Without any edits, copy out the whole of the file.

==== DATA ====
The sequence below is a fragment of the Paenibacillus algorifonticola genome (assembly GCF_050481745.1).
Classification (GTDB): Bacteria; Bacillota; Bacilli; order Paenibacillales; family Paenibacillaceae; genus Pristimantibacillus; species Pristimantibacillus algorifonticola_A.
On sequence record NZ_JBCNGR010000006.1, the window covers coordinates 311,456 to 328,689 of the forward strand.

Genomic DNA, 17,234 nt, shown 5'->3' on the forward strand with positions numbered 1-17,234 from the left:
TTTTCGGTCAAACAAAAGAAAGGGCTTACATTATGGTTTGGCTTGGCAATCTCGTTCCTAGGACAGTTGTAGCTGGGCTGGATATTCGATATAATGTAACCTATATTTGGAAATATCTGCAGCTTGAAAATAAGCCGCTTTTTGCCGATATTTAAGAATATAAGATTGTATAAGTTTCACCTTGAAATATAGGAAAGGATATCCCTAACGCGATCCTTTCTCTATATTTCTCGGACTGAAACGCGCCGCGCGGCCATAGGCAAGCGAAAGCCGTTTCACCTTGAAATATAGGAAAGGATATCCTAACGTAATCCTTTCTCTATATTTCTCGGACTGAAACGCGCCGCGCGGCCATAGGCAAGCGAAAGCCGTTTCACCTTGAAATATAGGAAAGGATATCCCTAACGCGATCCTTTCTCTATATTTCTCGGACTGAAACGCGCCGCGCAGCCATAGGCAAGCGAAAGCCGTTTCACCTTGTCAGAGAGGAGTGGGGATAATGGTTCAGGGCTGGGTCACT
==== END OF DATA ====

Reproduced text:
The sequence below is a fragment of the Paenibacillus algorifonticola genome (assembly GCF_050481745.1).
Classification (GTDB): Bacteria; Bacillota; Bacilli; order Paenibacillales; family Paenibacillaceae; genus Pristimantibacillus; species Pristimantibacillus algorifonticola_A.
On sequence record NZ_JBCNGR010000006.1, the window covers coordinates 311,456 to 328,689 of the forward strand.

Genomic DNA, 17,234 nt, shown 5'->3' on the forward strand with positions numbered 1-17,234 from the left:
TTTTCGGTCAAACAAAAGAAAGGGCTTACATTATGGTTTGGCTTGGCAATCTCGTTCCTAGGACAGTTGTAGCTGGGCTGGATATTCGATATAATGTAACCTATATTTGGAAATATCTGCAGCTTGAAAATAAGCCGCTTTTTGCCGATATTTAAGAATATAAGATTGTATAAGTTTCACCTTGAAATATAGGAAAGGATATCCCTAACGCGATCCTTTCTCTATATTTCTCGGACTGAAACGCGCCGCGCGGCCATAGGCAAGCGAAAGCCGTTTCACCTTGAAATATAGGAAAGGATATCCTAACGTAATCCTTTCTCTATATTTCTCGGACTGAAACGCGCCGCGCGGCCATAGGCAAGCGAAAGCCGTTTCACCTTGAAATATAGGAAAGGATATCCCTAACGCGATCCTTTCTCTATATTTCTCGGACTGAAACGCGCCGCGCAGCCATAGGCAAGCGAAAGCCGTTTCACCTTGTCAGAGAGGAGTGGGGATAATGGTTCAGGGCTGGGTCACT